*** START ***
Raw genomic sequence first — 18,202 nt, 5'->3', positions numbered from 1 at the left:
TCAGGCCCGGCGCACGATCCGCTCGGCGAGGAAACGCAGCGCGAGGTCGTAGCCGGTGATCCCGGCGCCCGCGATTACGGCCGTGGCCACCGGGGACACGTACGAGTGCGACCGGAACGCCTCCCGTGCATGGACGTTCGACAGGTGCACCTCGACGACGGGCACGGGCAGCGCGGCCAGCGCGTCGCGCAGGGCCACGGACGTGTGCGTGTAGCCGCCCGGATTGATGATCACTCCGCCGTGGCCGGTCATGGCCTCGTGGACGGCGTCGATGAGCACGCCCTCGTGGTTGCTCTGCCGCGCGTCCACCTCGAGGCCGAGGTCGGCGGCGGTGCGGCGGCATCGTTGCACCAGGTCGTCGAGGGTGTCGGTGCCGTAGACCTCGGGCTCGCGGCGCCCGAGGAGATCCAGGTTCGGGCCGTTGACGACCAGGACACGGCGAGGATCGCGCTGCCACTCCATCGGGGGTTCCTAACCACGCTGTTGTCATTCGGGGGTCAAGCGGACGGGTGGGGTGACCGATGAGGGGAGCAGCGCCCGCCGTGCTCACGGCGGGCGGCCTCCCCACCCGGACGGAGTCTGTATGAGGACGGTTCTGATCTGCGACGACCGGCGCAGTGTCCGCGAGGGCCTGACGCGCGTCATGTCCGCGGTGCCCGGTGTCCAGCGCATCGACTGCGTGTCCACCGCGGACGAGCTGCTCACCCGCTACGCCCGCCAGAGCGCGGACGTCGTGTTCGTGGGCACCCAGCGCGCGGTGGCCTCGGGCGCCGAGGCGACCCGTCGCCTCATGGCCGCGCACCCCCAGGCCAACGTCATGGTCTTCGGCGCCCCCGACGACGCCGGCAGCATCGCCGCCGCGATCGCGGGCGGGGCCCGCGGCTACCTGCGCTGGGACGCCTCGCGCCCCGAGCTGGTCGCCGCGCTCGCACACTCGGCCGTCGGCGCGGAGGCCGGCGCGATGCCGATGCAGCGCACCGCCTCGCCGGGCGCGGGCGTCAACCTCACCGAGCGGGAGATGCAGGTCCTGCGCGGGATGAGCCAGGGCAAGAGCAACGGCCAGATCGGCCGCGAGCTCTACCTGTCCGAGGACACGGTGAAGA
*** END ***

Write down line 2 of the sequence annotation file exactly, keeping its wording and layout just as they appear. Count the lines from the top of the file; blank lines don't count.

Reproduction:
TCAGGCCCGGCGCACGATCCGCTCGGCGAGGAAACGCAGCGCGAGGTCGTAGCCGGTGATCCCGGCGCCCGCGATTACGGCCGTGGCCACCGGGGACACGTACGAGTGCGACCGGAACGCCTCCCGTGCATGGACGTTCGACAGGTGCACCTCGACGACGGGCACGGGCAGCGCGGCCAGCGCGTCGCGCAGGGCCACGGACGTGTGCGTGTAGCCGCCCGGATTGATGATCACTCCGCCGTGGCCGGTCATGGCCTCGTGGACGGCGTCGATGAGCACGCCCTCGTGGTTGCTCTGCCGCGCGTCCACCTCGAGGCCGAGGTCGGCGGCGGTGCGGCGGCATCGTTGCACCAGGTCGTCGAGGGTGTCGGTGCCGTAGACCTCGGGCTCGCGGCGCCCGAGGAGATCCAGGTTCGGGCCGTTGACGACCAGGACACGGCGAGGATCGCGCTGCCACTCCATCGGGGGTTCCTAACCACGCTGTTGTCATTCGGGGGTCAAGCGGACGGGTGGGGTGACCGATGAGGGGAGCAGCGCCCGCCGTGCTCACGGCGGGCGGCCTCCCCACCCGGACGGAGTCTGTATGAGGACGGTTCTGATCTGCGACGACCGGCGCAGTGTCCGCGAGGGCCTGACGCGCGTCATGTCCGCGGTGCCCGGTGTCCAGCGCATCGACTGCGTGTCCACCGCGGACGAGCTGCTCACCCGCTACGCCCGCCAGAGCGCGGACGTCGTGTTCGTGGGCACCCAGCGCGCGGTGGCCTCGGGCGCCGAGGCGACCCGTCGCCTCATGGCCGCGCACCCCCAGGCCAACGTCATGGTCTTCGGCGCCCCCGACGACGCCGGCAGCATCGCCGCCGCGATCGCGGGCGGGGCCCGCGGCTACCTGCGCTGGGACGCCTCGCGCCCCGAGCTGGTCGCCGCGCTCGCACACTCGGCCGTCGGCGCGGAGGCCGGCGCGATGCCGATGCAGCGCACCGCCTCGCCGGGCGCGGGCGTCAACCTCACCGAGCGGGAGATGCAGGTCCTGCGCGGGATGAGCCAGGGCAAGAGCAACGGCCAGATCGGCCGCGAGCTCTACCTGTCCGAGGACACGGTGAAGA